The main opposition force facing the AKP-led People’s Alliance in the elections was the Nation Alliance. Initiated by the social democratic party, CHP, the Nation Alliance is composed of five other right-wing parties. This includes the nationalist İYİP and two breakaway parties from the ruling AKP — the Future Party (GP) and Democracy and Progress Party (DEVA). The Islamist Felicity Party (SP) and Democrat Party (DP) also joined the alliance. The leaders of the GP and DEVA were both ministers of past AKP governments. Ahmet Davutoğlu, the leader of the GP, served as the Minister of Foreign Affairs for the AKP from 2009 and 2014 and is the main architect behind AKP’s criminal policy against Syria as they funded and armed ultra-reactionary Islamist terror groups in the drive to overthrow the government. The Islamist Felicity Party’s leader Karamollaoğlu claims the 1993 mass killing of progressive leaders by religious zealots in Sivas “was not a massacre.”

In essence, the Nation Alliance is a right-wing coalition despite being led by the social democratic party CHP. An avid NATO supporter, this alliance also made it an explicit point in their electoral campaign that if they came to power, they would normalize Türkiye’s relations with NATO members and the EU, including lifting Türkiye’s veto for Sweden’s NATO membership.

Another alliance that participated in both elections was the “Labor and Freedom Alliance,” led by the main Kurdish opposition party Peoples’ Democracy Party (HDP) and other progressive forces including the Workers’ Party of Türkiye (TİP). HDP decided to run under the lists of Green Left Party (YSGP) as HDP was facing a possible legal case against it that threatens to ban the party. Labor and Freedom Alliance supported Kemal Kılıçdaroğlu of the Nation Alliance for the presidency. In the parliamentary elections, this alliance got around 9% of the vote, mainly through votes in the southeast of Türkiye with a majority Kurdish population.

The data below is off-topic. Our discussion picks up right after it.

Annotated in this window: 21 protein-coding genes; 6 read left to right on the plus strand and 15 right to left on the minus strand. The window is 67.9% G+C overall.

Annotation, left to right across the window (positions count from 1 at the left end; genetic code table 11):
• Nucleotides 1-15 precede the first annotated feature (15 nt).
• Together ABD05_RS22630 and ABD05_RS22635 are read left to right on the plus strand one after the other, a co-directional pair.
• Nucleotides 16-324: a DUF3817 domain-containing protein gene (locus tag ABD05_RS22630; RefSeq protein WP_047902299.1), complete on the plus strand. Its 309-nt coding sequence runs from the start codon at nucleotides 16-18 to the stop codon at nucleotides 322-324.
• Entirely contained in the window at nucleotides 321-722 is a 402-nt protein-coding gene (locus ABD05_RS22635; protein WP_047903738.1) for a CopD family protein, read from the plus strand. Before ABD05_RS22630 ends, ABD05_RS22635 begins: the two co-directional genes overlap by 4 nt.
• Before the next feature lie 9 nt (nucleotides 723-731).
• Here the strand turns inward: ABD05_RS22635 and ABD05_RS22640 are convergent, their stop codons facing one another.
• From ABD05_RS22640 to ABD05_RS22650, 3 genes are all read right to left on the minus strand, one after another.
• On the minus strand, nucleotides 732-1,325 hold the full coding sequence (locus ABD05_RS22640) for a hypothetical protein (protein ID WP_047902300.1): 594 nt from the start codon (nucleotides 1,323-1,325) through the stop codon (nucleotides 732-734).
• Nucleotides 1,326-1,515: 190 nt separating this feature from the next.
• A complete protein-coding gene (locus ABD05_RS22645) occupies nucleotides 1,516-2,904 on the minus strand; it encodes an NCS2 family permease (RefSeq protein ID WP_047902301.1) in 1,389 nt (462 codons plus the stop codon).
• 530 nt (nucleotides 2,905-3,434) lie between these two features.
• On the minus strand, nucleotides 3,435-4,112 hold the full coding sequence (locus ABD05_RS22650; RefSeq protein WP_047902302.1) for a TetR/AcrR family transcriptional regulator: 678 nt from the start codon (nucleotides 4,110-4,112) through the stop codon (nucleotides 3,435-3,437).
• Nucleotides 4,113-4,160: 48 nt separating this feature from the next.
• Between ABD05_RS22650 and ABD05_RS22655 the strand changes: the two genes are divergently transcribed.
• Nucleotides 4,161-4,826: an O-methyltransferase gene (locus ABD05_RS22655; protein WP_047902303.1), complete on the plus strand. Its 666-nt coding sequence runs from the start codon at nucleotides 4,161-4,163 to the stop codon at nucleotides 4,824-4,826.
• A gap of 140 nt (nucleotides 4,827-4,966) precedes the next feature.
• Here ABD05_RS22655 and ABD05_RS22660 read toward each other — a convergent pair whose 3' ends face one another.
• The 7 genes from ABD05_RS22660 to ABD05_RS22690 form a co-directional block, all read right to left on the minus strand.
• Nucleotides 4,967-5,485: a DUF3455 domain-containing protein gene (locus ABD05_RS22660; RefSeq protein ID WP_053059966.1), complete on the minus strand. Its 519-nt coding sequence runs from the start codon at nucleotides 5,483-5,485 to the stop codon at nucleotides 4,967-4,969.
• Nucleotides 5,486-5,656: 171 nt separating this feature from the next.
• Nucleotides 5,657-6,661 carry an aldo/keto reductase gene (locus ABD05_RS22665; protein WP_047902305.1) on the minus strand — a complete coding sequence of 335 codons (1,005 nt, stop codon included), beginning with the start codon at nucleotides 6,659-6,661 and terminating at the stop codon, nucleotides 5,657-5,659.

Sinan Oğan, running as an ultra-nationalist candidate with an anti-refugee platform that promised to send all refugees from Syria back, won a small but decisive 5% share of presidential votes. This will influence the dynamics significantly in the run-off and it is becoming clear that the CHP will shift its messaging further to the right in order to cut a deal with Sinan Oğan and gain the support of his voters. On May 18, Kılıçdaroğlu argued that Erdoğan, “did not protect [Türkiye’s] borders and honor” and therefore “as soon as I come to power, I will send all refugees home. Period.”

Only path to liberation: defense of secularism, exit from NATO, struggle against capitalist bosses

The Communist Party of Türkiye (TKP) and several other revolutionary forces also ran in the elections under the banner of the “Union of Socialist Forces,” standing on three main points: the defense of secularism, anti-imperialism that demands Türkiye’s exit from NATO for true national independence, and a militant defense of the interests of the working class against the capitalist bosses. In the presidential elections, TKP asked for a vote for CHP’s candidate Kılıçdaroğlu, not because they lent any political support to CHP, but for the defeat of Erdoğan stating that: